Cholesterol 101: What Is Cholesterol Anyway?


September is National Cholesterol Education Month. Most people have probably heard of cholesterol, and they may even know that it plays an important role in heart disease—a leading killer of U.S. men and women. Even so, many people may have questions about cholesterol and why they should pay attention to it.

What Is Cholesterol?

Cholesterol is a waxy substance that your body actually needs to function normally. But if too much of it builds up in your bloodstream, your health could suffer as a result.

What causes high cholesterol?

Your body makes some cholesterol. And cholesterol is found in animal-based foods, like meat and cheese. But the dietary components that raise blood cholesterol the most are saturated and trans fats. Foods high in these fats can cause your liver to make more cholesterol than your body needs.

What are the different types of cholesterol?

There are two main types of cholesterol: Low-density lipoprotein (LDL), which is often called the bad cholesterol because it tends to collect in arteries; and high-density lipoprotein (HDL), which is often called the good cholesterol because it helps remove excess cholesterol from your arteries. Over time, excess LDL cholesterol can combine with other substances in the blood and clog arteries that supply the heart and the brain with blood. As a result, those arteries may become stiff and narrow, and circulation may be decrease or become blocked.

How can I know my cholesterol levels?

The only way to know is to get tested. It’s a simple blood test included within CVMC’s discounted $40 wellness panel offered on the third Thursday of every month (Sept. 20 this month) between 7 a.m. and 5 p.m. at 1107 Highway 395 N in Gardnerville. An 8-hour fast prior to the test is required.

How are unhealthy cholesterol levels treated?

If your cholesterol levels aren’t what they should be, you may be able to improve them with some lifestyle changes.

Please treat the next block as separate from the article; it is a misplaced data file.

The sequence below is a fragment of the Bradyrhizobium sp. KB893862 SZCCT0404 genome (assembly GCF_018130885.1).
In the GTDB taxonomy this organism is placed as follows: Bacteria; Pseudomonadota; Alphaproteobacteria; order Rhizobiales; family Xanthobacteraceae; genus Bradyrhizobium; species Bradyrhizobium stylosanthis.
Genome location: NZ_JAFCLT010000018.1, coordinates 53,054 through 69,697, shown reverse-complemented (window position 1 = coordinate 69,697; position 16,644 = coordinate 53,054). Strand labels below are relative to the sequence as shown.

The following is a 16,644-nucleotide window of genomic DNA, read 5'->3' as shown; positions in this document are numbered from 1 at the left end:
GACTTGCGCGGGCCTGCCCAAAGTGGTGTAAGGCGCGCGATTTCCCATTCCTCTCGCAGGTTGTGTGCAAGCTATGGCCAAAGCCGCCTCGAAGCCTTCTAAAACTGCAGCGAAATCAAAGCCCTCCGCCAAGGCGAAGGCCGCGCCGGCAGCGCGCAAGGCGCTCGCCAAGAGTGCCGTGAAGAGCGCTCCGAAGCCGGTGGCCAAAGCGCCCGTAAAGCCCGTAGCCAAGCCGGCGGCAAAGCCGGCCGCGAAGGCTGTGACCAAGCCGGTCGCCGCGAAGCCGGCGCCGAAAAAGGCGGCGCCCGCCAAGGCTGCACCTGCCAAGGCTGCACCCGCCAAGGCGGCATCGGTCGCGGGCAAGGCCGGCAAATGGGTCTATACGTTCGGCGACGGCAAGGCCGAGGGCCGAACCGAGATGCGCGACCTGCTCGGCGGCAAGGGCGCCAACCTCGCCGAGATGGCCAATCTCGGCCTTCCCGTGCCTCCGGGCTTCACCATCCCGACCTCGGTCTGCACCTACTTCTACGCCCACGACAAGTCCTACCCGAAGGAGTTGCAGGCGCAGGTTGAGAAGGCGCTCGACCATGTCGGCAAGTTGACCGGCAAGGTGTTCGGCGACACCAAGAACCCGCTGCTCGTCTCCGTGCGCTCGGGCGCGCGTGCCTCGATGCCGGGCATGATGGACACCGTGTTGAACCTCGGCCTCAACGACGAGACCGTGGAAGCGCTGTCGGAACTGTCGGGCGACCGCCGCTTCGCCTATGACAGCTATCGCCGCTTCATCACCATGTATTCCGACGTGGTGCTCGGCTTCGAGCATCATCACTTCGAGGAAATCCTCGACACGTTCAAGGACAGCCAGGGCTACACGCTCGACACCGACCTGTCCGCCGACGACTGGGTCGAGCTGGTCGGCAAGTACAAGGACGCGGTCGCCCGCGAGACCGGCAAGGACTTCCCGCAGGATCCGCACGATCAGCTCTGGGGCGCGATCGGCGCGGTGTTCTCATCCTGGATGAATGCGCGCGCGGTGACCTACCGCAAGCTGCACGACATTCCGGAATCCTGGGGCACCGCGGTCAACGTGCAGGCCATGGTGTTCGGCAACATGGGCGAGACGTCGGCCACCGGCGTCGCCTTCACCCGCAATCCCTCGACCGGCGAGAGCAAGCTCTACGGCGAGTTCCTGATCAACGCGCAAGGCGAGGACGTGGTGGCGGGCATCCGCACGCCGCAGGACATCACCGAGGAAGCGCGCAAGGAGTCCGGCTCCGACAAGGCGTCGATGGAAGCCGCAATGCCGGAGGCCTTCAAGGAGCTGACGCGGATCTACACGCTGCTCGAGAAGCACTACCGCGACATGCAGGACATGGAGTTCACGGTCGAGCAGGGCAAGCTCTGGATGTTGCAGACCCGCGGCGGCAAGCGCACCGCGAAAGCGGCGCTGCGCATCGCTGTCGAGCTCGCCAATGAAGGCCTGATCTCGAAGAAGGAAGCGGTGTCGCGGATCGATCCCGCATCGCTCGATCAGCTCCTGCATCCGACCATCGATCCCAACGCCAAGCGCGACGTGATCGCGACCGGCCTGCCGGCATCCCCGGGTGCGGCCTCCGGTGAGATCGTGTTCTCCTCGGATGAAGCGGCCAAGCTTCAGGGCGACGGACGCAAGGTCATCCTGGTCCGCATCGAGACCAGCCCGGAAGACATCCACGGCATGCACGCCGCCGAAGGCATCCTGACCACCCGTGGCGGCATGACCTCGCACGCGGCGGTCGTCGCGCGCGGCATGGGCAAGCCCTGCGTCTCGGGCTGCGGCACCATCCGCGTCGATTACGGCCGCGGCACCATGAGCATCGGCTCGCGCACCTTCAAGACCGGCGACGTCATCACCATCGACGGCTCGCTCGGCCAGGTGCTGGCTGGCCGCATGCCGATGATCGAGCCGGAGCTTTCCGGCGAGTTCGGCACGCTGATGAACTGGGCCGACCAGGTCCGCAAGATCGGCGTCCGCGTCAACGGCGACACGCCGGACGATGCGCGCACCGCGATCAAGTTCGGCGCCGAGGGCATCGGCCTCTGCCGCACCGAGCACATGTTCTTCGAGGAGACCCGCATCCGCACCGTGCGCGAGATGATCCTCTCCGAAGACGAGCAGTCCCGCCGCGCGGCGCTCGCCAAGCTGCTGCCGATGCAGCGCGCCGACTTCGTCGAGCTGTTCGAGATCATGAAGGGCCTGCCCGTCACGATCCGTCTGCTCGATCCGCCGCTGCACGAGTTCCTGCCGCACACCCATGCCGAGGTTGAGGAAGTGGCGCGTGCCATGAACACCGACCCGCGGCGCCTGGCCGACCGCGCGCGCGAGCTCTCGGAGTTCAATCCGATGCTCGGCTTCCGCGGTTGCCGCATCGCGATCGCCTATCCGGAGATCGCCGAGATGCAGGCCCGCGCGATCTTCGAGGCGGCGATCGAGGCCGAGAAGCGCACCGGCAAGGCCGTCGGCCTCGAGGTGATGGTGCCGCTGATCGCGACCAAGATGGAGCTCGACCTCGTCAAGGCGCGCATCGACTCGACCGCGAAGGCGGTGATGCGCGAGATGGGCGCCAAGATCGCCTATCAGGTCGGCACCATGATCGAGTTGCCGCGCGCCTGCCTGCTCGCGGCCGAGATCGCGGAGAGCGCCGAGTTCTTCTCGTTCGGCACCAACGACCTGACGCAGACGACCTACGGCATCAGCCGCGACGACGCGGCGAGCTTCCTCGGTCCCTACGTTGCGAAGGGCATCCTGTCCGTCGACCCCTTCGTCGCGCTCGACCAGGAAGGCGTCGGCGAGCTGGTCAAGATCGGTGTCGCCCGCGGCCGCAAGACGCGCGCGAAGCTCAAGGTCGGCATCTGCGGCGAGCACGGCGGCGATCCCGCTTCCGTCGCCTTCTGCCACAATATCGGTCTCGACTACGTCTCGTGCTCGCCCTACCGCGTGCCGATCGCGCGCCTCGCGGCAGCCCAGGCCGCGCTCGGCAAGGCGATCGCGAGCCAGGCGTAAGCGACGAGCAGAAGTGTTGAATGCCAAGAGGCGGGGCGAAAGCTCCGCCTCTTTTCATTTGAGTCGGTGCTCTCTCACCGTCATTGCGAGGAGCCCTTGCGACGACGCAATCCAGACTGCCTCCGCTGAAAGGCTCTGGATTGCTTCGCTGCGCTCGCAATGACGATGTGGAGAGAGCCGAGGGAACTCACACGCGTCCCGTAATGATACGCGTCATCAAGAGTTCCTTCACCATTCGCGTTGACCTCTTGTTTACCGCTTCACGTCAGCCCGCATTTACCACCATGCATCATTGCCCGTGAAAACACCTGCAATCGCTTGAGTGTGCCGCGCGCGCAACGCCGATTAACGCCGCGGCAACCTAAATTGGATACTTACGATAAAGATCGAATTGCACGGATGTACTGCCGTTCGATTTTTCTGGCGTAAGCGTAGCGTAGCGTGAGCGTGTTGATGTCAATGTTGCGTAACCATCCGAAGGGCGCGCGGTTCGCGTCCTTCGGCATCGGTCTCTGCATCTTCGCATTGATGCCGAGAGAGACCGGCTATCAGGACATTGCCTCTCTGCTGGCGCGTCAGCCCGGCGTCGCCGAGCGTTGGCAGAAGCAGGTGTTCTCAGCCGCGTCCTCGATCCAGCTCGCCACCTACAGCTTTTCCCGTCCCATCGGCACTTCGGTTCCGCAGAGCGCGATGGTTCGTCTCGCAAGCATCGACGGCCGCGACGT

It helps to:

• Eat fewer foods high in saturated and trans fats, such as fatty meats and processed foods.

• Eat more fruits, vegetables and whole grains.

• Get some exercise, such as brisk walking, at least 150 minutes a week.

• Maintain a healthy weight. You also may need to take a cholesterol-lowering medicine.

Ask your primary care physician about the best approach for treatment. If you don’t have a primary care provider, call our Find-A-Doc hotline at 775-782-1545 or fill out our online form at and we’ll match you with the perfect fit for your healthcare needs.

Not sure where to start?

Carson Valley Medical Center Registered Dietitian Renie Tharp will facilitate a healthful cooking demonstration Sept. 29 from 10:30 a.m. to 12:30 p.m. at the Douglas County Community & Senior Center in Gardnerville, 1329 Waterloo Lane. Breakfast, lunch and dinner samples will be prepared by CVMC staff showcasing the anti-inflammatory Mediterranean diet.

Space is limited and reservations must be made in advance. Cost is $10. Call 775-782-1528 or visit

Additional sources: U.S. National Library of Medicine: National Institutes of Health

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